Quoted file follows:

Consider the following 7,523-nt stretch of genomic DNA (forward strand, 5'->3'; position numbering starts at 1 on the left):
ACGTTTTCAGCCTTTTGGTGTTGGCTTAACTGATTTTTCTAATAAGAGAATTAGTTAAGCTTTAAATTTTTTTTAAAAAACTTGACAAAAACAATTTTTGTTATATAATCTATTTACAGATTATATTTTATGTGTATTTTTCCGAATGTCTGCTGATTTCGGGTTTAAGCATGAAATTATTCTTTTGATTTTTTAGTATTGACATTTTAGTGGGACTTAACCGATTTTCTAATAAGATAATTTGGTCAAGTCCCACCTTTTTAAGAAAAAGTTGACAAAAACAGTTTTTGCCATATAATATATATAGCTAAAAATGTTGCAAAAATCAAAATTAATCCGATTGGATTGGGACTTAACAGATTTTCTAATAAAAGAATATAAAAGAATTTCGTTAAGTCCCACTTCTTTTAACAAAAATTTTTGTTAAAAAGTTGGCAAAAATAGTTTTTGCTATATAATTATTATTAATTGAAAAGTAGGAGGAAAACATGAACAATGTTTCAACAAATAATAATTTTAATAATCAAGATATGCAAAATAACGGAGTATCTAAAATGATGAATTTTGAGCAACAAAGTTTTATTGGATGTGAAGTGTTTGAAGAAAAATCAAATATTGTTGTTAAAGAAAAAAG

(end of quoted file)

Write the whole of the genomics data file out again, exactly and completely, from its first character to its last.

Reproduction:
Consider the following 7,523-nt stretch of genomic DNA (forward strand, 5'->3'; position numbering starts at 1 on the left):
ACGTTTTCAGCCTTTTGGTGTTGGCTTAACTGATTTTTCTAATAAGAGAATTAGTTAAGCTTTAAATTTTTTTTAAAAAACTTGACAAAAACAATTTTTGTTATATAATCTATTTACAGATTATATTTTATGTGTATTTTTCCGAATGTCTGCTGATTTCGGGTTTAAGCATGAAATTATTCTTTTGATTTTTTAGTATTGACATTTTAGTGGGACTTAACCGATTTTCTAATAAGATAATTTGGTCAAGTCCCACCTTTTTAAGAAAAAGTTGACAAAAACAGTTTTTGCCATATAATATATATAGCTAAAAATGTTGCAAAAATCAAAATTAATCCGATTGGATTGGGACTTAACAGATTTTCTAATAAAAGAATATAAAAGAATTTCGTTAAGTCCCACTTCTTTTAACAAAAATTTTTGTTAAAAAGTTGGCAAAAATAGTTTTTGCTATATAATTATTATTAATTGAAAAGTAGGAGGAAAACATGAACAATGTTTCAACAAATAATAATTTTAATAATCAAGATATGCAAAATAACGGAGTATCTAAAATGATGAATTTTGAGCAACAAAGTTTTATTGGATGTGAAGTGTTTGAAGAAAAATCAAATATTGTTGTTAAAGAAAAAAG